I cringed when my wife told me her digital enlarger timer broke. Thankfully it didn’t cost us a lot at the time, but it should have. I was lucky enough to restore a broken one I bought off eBay, no such luck this time. But then I thought, a timer is a really simple thing. Why should buying a new one cost over $200? I decided to build my own, and now you can too for less than $60!
An enlarger timer is very simple, it just needs to turn on the power to the enlarger for an exact period of time and then turn it back off. I currently have it set to have tenth of second accuracy. I also went ahead and made the darkroom light switch off during the process, as the IoT relay has a built in negative gate logic for one plug.
- Raspberry pi (such as pi zero with headers): $13
- Power Relay (such as the Iot version also available at sparkfun): $27
- A Red Dot matrix: $10
- A numpad, or old keyboard: $8
A quick warning before we begin: I did all this over a year ago, and while it is still working flawlessly, I can’t promise I remember everything. If there is anything missing and you get it working, please leave a comment so I can update the post or code! Also standard disclaimer that I am not an electric engineer and I am not responsible for you hurting your equipment or yourself by trying to follow this guide.
If you haven’t already, get your raspberry pi ready to roll.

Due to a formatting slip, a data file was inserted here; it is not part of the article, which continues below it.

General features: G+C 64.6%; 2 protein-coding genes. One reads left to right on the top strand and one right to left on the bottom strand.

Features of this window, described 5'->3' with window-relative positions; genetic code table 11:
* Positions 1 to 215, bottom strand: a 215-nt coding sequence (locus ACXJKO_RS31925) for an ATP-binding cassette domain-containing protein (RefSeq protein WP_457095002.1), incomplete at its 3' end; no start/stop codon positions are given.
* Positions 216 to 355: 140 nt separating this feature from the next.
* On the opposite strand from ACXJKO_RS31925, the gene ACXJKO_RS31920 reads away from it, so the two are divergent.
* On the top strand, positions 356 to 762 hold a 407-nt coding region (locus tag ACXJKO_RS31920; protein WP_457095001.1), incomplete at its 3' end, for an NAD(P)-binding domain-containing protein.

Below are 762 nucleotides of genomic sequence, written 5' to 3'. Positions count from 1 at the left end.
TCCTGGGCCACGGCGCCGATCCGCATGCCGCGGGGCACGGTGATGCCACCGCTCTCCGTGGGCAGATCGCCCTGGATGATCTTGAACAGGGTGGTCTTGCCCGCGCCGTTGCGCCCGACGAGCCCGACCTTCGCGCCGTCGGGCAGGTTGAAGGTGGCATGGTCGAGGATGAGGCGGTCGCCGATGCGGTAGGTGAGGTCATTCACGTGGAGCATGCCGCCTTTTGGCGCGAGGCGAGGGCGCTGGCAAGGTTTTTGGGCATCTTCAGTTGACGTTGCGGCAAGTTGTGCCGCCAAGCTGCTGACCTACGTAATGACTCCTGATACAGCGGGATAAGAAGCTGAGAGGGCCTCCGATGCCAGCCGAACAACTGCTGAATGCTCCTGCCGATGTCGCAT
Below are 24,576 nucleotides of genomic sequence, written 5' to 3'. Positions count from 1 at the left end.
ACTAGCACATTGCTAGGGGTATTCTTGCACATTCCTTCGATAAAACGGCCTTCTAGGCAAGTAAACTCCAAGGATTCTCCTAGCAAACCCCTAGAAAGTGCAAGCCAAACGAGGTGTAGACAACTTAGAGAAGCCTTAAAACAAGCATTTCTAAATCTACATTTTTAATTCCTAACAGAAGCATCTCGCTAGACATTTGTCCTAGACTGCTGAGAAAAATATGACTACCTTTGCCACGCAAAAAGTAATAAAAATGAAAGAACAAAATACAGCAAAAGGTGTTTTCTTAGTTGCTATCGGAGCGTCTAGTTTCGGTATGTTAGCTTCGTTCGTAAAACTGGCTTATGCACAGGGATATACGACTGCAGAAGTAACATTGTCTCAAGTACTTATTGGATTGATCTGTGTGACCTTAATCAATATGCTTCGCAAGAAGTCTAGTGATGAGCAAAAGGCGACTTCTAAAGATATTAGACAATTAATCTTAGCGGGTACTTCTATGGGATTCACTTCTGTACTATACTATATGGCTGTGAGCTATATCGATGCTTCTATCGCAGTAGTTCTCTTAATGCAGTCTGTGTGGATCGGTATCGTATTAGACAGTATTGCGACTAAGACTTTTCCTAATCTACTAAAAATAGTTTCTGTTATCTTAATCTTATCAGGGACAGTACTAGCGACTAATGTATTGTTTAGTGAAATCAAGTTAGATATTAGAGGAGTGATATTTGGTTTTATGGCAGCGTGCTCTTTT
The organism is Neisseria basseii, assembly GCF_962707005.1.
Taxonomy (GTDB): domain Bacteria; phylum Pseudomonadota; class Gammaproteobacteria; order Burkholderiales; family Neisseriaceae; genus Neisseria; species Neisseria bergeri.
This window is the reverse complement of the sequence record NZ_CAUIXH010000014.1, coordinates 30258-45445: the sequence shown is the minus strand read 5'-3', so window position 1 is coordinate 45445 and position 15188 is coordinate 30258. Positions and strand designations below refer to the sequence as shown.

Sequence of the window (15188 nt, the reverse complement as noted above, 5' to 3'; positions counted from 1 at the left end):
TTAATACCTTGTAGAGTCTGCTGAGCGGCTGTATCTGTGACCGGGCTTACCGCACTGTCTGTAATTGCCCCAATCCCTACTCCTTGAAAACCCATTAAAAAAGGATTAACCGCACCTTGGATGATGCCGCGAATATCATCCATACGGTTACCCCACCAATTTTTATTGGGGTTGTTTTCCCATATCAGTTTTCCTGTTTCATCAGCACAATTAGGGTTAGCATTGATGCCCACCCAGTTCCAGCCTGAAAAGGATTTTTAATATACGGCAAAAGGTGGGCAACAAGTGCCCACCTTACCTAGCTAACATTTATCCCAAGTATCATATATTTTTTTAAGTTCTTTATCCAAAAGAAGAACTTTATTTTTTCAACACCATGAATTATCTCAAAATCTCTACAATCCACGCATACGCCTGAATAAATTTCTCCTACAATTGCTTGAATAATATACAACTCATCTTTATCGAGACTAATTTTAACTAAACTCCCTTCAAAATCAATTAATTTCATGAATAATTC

Then before you plug all the toys into it, make sure the system is up to date. Next we need to enable SPI. Make sure to go through the pre-requisites and the install section. Then install the darkroom software.
sudo raspi-configand into
3 Boot Optionsthen
B1 Desktop / CLIand set
B2 Console Autologin
- Add user to proper groups
sudo usermod -a -G spi,gpio pi
- Install pre-reqs
sudo apt update && sudo apt install -y build-essential python3-dev python3-pip python3-venv libfreetype6-dev libjpeg-dev libopenjp2-7 libtiff5 git
- Checkout darkroom
cd ~ && git clone https://github.com/cdgriffith/darkroom && cd darkroom
- Create a virtual env
python3 -m venv venv
- Activate env
- Update pip
python -m pip install --upgrade --ignore-installed pip setuptools
- Install requirements
pip install -r requirements.txt
Now turn off and unplug the raspberry pi, and lets connect stuff! Follow the luma guide to hook up the display, copied below for convenience.
Let’s take a look at the raspberry pin layout. The Pi 2 that I used only has the first 26 GPIO pins, and even if you have a 3 or 4, the first 26 pin layout is the same. Below is my PowerPpoint diagram reference. I am going to color the boxes the same as the wires in my pictures so they match up visually.
If you look closely at the image of mine, you’ll note I was naughty and put the +5v (pin 2) into +3.3v (pin 1) instead. I think I did it on purpose to make it not as bright. Though I can’t really remember if that or just mistake, either way, it works for me. Next we’re going to add in the IoT Relay.
So now it should look kinda look like how I have mine (just the two positives in different positions at the top).
Now it’s time to turn on the Pi and see if stuff works!
First, run through the example program provided by luma. For my 4×4 display I needed to run:
python examples/matrix_demo.py --block-orientation -90 --cascaded 4
When that is working, plug in a light (or your enlarger) to the IoT relay, go back into the darkroom directory and give it a try!
cd darkroom python -m darkroom
To use is pretty simple: press
*, enter the time you want to set, and hit
enter. View all the available commands and customizations (like changing the startup message) on the github project page.
To have the code run on startup, I simply added it to my
.bashrc file to run as soon as the user logs in.
echo "PYTHONPATH=/home/pi/darkroom /home/pi/darkroom/venv/bin/python -m darkroom" > ~/.bashrc
I hope this guide was useful for you!